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2. What would the utility consider the top concerns as it relates to COVID-19?

The utilities top concerns, in order of priority, are:

  1. employee health, including contractor workforce required to carry out operations and maintenance as well as deliver projects
  2. business continuity as an essential service provider, and maintaining the same high level of service while in continuity mode
  3. supply chain continuity which is required to maintain operations and high service level by being able to obtain strategic consumables and spares

Employee Health. The primary concern in this pandemic, first and foremost, is employee health and safety. Within the health and safety considerations, there are two different aspects of concern. One aspect centres around the professional staff which is office-based and their maintaining capacity to manage operations and provide customer service, and the other aspect is the onsite operating staff that works on various remote project sites and infrastructure sites that require 24/7 operation. The operation side is operating and maintaining the physical infrastructure, the treatment works, pump stations, etc. There is also the contractor staff, including the professional staff and the contract labour that includes all of the builders, artisans, operators, and labourers, which is the largest group of employees. So that is a large staff compliment, and the labourers are the most vulnerable group in terms of health and safety because unlike the professional staff, they tend to live in crowded compounds.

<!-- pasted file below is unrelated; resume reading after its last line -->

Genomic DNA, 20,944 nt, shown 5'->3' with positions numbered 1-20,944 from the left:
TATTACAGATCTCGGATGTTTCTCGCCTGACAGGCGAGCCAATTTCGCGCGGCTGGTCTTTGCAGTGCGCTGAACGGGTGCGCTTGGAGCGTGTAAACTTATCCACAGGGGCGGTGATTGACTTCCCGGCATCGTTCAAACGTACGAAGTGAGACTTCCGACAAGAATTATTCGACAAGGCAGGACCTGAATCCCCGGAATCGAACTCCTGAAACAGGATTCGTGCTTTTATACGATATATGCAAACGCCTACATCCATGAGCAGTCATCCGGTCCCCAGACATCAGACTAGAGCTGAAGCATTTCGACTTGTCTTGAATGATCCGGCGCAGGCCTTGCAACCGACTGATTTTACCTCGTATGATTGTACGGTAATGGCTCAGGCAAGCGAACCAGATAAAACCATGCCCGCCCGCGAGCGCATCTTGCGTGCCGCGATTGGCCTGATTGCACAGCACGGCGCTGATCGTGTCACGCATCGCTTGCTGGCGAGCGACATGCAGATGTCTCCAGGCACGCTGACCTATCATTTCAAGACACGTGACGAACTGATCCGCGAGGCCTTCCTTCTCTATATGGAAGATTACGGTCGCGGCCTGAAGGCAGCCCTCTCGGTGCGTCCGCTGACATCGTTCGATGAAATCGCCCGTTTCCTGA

Although there has been a drive to improve worker welfare, there is still a disparity in the type of living conditions. That can be problematic when it comes to social distancing and maintaining a healthy personal environment. However, worker welfare is improving, and efforts are being made to promote a healthy personal environment through regular inspections of accommodations to ensure cleanliness and enhance health standards.

The utility has also provided a series of workshops at the labour camps conducted by a medical doctor to train the staff on the do’s and don’ts of the virus; how it’s transmitted, what is a risk and what is not a risk and basic hygiene practices that are necessary to ensure that the virus does not spread within the worker community. Health and safety were the most critical aspects reviewed by risk management who determined that by rotating shifts the workforce could be split so that not all of them are in the same place at the same time. And that splits the risk, as far as having the entire workforce down or quarantined. There could then be a component of the workforce that might possibly be quarantined while the rest are available to continue projects and operations.